Becoming agents of good in the world Print
Youth Column
Written by Karen Osborne, Catholic News Service   
Thursday, Dec. 10, 2015 -- 12:00 AM

I just returned from a literary convention, where I spent the entire weekend talking about nerdy novels and stunning stories with 200 new best friends. I know that three days of the coolest English class you can imagine isn't everyone's cup of tea, but for me, it is heaven.

Bookworms are just as much a valid subculture as geeks, goths, and jocks, and as such, we have our own buzzwords and slang. One of the things we talk about is whether a character in a story has "agency," or whether he or she is just being buffeted around by the plot, not doing much of anything at all.

Characters with "agency" are basically agents of good. They work to accomplish their goals, no matter how dire the world around them looks or functions. Characters that lack agency are passive, getting pushed from plot point to plot point. Boring!

One of the best examples of a character with agency is Katniss in The Hunger Games, a book and movie series popular with a lot of teens. Katniss lives in a dystopia and faces a lot of challenges. She could give up and allow herself to be manipulated by President Snow -- to be another sacrifice to an inhuman game and a remorseless regime.

Instead, she and her team speak up and fight back, even as circumstances force Katniss to compete in what are called The Hunger Games. In the end, she wins.

When you normally think of an "agent," you think of someone with power, someone who uses brains and brawn on behalf of something bigger: an FBI investigator or CSI scientist, a James Bond.

But agency can happen on a smaller scale, too. You can be an agent of good in small ways, and exercise agency wherever you go. The concept of "agency" is related quite a bit to the Catholic concept of free will, which means that every human being has the ability to choose for him or herself what to do in any given situation.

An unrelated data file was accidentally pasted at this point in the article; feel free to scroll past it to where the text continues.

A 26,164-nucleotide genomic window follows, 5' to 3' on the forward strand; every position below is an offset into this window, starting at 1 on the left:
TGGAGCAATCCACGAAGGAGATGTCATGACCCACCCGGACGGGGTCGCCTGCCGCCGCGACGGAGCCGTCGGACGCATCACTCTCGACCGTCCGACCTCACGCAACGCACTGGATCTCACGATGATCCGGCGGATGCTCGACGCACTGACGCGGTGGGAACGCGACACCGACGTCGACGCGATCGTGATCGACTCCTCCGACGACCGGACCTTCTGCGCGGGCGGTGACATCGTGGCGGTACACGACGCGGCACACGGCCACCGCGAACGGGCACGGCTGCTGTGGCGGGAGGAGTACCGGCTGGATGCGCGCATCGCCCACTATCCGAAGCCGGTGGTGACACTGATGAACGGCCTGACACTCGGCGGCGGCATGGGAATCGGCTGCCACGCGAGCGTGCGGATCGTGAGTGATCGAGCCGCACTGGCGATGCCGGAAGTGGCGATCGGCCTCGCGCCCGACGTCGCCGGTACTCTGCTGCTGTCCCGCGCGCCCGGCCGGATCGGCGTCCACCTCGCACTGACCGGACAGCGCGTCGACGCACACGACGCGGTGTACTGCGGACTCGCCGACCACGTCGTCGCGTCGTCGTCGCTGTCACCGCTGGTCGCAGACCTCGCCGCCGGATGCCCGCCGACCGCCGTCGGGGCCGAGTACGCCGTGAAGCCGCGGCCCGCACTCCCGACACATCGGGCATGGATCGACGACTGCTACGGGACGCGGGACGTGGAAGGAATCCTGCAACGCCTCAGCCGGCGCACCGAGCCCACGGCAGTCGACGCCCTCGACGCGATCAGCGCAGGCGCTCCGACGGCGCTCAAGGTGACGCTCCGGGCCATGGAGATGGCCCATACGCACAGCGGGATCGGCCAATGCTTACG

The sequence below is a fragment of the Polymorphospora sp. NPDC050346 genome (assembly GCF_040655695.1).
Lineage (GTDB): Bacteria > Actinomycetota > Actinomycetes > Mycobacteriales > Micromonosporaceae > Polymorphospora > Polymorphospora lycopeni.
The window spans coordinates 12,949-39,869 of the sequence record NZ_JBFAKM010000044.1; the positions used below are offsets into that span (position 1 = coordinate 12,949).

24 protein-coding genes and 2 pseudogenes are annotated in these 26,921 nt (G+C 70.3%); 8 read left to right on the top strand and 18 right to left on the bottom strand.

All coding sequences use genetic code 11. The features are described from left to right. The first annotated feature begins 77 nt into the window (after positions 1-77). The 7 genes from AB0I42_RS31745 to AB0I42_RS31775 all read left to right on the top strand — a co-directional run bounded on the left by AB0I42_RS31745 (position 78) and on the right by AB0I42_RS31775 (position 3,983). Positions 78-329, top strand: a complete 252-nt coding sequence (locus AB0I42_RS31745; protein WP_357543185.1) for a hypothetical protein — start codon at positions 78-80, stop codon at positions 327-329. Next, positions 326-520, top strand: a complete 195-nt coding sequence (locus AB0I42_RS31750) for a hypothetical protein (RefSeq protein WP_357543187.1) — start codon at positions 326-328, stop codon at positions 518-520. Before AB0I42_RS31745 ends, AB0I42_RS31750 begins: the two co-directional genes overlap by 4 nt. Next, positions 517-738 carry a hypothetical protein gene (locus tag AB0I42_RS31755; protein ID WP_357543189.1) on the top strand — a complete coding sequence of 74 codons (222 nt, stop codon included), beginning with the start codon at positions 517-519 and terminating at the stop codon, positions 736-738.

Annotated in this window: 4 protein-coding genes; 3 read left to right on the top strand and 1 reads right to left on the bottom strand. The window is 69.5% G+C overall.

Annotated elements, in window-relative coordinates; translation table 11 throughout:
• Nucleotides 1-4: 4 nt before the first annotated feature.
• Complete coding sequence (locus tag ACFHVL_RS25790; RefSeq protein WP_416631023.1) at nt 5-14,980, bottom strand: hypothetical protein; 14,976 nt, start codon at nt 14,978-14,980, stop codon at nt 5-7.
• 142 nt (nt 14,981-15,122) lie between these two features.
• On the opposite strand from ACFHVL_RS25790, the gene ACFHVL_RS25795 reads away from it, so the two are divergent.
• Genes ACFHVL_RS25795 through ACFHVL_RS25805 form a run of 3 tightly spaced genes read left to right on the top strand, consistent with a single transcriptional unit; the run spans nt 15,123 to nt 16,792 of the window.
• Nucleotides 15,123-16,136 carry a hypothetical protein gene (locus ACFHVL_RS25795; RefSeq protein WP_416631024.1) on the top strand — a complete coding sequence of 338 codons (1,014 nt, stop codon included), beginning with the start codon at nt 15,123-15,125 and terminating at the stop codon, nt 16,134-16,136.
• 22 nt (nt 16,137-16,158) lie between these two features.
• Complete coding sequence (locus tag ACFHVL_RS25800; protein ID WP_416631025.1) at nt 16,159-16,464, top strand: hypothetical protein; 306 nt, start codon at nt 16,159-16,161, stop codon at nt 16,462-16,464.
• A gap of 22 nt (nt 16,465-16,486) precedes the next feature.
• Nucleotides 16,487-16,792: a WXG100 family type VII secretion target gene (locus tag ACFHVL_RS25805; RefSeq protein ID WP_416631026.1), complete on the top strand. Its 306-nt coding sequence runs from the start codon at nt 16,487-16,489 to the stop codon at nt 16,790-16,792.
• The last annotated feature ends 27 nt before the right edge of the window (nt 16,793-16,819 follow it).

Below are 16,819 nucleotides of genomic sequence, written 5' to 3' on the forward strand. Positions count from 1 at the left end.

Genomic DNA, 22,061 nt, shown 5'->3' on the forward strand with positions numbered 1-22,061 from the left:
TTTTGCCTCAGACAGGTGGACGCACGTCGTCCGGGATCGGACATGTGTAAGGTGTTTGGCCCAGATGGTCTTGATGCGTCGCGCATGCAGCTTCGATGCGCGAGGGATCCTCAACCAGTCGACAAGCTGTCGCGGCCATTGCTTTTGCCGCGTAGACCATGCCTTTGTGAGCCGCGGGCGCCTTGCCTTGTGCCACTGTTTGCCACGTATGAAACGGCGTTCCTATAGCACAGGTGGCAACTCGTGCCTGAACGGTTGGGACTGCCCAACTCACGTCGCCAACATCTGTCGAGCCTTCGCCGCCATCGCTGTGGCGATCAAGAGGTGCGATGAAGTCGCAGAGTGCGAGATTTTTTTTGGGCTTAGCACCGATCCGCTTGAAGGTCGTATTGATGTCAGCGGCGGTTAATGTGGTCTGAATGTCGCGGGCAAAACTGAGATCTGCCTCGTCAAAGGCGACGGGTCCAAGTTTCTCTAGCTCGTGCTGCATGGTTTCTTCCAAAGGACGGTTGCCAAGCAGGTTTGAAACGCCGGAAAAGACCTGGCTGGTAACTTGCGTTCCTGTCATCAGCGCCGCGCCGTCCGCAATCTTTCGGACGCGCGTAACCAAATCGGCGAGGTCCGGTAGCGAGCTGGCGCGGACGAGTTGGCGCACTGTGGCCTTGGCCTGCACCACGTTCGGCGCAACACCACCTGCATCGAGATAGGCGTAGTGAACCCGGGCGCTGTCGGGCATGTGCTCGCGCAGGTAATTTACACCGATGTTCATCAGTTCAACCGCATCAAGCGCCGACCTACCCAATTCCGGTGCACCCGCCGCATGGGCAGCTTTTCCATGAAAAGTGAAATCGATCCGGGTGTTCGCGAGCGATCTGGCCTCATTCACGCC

Agency is the capacity to act in a way that will affect the world, no matter what the environment entails.

I live in Baltimore, a city experiencing problems with drugs, violence and race issues. Life is tough for a lot of people who live in the city, and sometimes it seems as if things will never change.

That's when you start to hear the stories about people being agents for good, making Baltimore a better place to live: community members organize peace walks, volunteer at youth centers, patrol the area, and fund scholarships for youth. Together, they are a supremely positive force. They become agents of good in a world whose plot points are often dire.

You don't have to be Katniss, Batman, or James Bond to be just like the main character of a novel. Just look around, look at your skills and figure out what needs changing. What can you do, where you are, with what you have? What can you do to make the world a better place for yourself and your friends? You can speak up against bullying. You can study hard. You can break the cycle.

You can join clubs that pick up trash around town, collect coats for the homeless, or speak up against injustice. You can listen to your friends when they need you, work on problems with your parents and make a stand for those who can't. You can exercise your agency! Be a true "agent" for good!

Karen Osborne contributes to “Coming of Age,” a CNS column series for and about youth. She is a staff writer for the Evangelist, newspaper of the Diocese of Albany, N.Y..


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